The Pure and Holy Lamb of God
Ash Wednesday Sermon
For you know that it was not with perishable things such as silver or gold that you were redeemed from the empty way of life handed down to you from your forefathers, but with the precious blood of Christ, a lamb without blemish or defect. (1 Peter 1:18–19)
The phrase “spring cleaning” sounds a bit old-fashioned and outdated to twenty-first-century ears. But even in these busy times, we do find it necessary now and then to stop and do some major cleaning around our houses, if not for the sake of cleanliness for survival’s sake. Cleanliness may be next to godliness, but the frantic, frenzied lives we live leave little time for either. And it begins to show after a while.
You can live with a certain amount of clutter in your house, but messy souls are quite another matter. Lent comes around each year to reeducate us in repentance. You could call it a spring cleaning for the soul. That’s why Lent is such a good thing for us, spiritually speaking. For forty days Christians are led on an annual pilgrimage with Jesus to His cross, through His bitter suffering and redeeming death, to His grave, and then on to His glorious resurrection.
We call this a penitential season and rightly so. It is a time of repentance. But because repentance involves both sorrow for sin and faith in Jesus, which brings forgiveness and new life, Lent is also a time of cleansing and renewal—cleansing and renewal in Jesus, the very Lamb of God. That’s what we will be doing in these services: airing out our souls, clearing out the clutter of our sin-filled hearts, tossing out the trash, and finding refreshment and renewal in the blood of Jesus Christ, God’s Son, which cleanses us from all sin.
The focus of our meditation tonight and in all the services of Lent and Holy Week will be the great Lenten hymn “Lamb of God, Pure and Holy.” Each time we gather here before the cross we will contemplate another perspective of our Savior’s redeeming love as it is highlighted in God’s Word.
Tonight, then, as we begin our Lenten journey, the sinless Lamb of God comes clearly into focus in the words of the apostle Peter, who writes that Jesus is “a lamb without blemish or defect” (1 Peter 1:19).
I don’t have to remind you how unique Jesus is in that department. The Bible says the Son of God was conceived by the Holy Spirit and born of the Virgin Mary as true man, just like us in every way except one: He was without sin. In that way He is different from you and me, for we are sinners through and through. But in every other way, Jesus is exactly like us, including the fact that He faced the very same temptations you and I face each day. The difference is that Jesus resisted every one of those temptations. And we, on the other hand, often cave in to temptation—or even embrace it with open arms. Thus we find ourselves defiled and contaminated by sin from head to toe. It should not surprise us when we feel dirty and polluted deep within, for we have fouled ourselves not just in what we do but also in what we say and how we think. There is truly nothing good in us when it comes to our sinful nature. Sadly, we are thoroughly blemished and defiled in our sin. Worse yet, by nature we find ourselves disqualified from the presence of God and we stand under His wrath and judgment.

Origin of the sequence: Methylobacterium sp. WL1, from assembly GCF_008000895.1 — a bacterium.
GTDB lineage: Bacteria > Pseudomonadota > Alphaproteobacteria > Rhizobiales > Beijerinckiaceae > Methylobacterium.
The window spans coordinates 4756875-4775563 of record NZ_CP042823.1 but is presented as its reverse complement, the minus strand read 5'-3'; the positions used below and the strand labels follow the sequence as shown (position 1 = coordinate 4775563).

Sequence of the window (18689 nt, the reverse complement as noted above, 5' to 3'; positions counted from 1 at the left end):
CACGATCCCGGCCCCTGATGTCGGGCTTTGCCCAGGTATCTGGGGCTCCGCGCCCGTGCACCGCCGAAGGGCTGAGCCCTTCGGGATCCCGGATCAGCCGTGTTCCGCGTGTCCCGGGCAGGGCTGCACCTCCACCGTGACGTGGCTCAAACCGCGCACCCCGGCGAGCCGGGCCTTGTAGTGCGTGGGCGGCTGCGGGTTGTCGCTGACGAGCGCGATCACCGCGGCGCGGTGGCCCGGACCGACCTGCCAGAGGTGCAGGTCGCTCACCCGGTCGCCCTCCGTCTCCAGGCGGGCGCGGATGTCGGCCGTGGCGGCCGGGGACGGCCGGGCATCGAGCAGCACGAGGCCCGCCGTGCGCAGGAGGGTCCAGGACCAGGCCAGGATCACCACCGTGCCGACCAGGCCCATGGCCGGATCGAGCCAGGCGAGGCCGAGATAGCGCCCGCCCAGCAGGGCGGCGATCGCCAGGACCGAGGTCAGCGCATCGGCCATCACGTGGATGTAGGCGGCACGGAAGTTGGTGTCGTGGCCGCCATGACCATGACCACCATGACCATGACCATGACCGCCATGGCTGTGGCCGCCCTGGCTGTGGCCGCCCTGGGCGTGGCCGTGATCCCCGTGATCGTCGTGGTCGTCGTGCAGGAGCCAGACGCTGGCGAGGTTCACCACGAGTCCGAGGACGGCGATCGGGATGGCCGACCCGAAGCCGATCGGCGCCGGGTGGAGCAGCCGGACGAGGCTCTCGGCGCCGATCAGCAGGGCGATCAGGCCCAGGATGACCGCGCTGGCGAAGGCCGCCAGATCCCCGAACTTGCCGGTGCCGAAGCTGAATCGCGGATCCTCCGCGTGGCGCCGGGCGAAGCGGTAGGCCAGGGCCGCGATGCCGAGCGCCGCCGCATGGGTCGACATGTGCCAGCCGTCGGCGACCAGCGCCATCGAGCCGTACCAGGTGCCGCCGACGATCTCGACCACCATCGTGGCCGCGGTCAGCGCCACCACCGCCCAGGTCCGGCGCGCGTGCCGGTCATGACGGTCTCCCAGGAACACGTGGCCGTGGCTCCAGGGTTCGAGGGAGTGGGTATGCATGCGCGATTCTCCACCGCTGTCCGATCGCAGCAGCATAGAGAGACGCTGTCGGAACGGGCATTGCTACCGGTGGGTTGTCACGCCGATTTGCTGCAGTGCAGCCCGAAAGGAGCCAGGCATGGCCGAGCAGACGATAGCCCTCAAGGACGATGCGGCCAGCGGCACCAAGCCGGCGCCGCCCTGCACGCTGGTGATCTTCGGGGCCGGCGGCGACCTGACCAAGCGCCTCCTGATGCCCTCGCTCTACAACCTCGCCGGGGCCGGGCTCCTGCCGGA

Yet we have an advocate with the Father: Jesus is the propitiation for our sins. He knows the onslaughts of doubt and temptation first hand; He is familiar with every trick of the devil. Jesus bore our sorrows and is well acquainted with grief. He is able to sympathize with us in our weaknesses because He has endured them all Himself and knows every one of them first hand.
Our consolation is not found in Christ’s sympathy and compassion, however, but in His sacrifice. In His suffering and on the cross, Jesus exchanged His righteousness for our sin. He, the sinless Son of God, was made to be sin for us, though He knew no sin, so that we are credited with His righteousness. All who trust in Christ not only find their sins removed and absolved, but by faith in Jesus they also share in His holiness; before the judgment seat of God they stand just as holy as Christ is, without blemish or defect.
But the apostle teaches that the heavenly status we have in Jesus, the Lamb of God, also has profound meaning for the life we live here on earth: “you were redeemed from the empty way of life handed down to you from your forefathers” (1 Peter 1:18).
At first this does not seem to connect with us because our life does not seem very empty. How can it be when it is crammed with so many activities? All kinds of things crowd our calendar and fill our time. With all the demands on our time and attention, it is quite difficult just keeping our heads above water, much less stopping to catch our breath.
Amid our fractured, frenzied lives, Lent comes as a breath of fresh air, bidding us to pause and reflect on what is going on around us. St. Peter gives us a fresh perspective on the whirlwind blur of our lives. He labels it bluntly: “the empty way of life handed down to you from your forefathers” (1 Peter 1:18).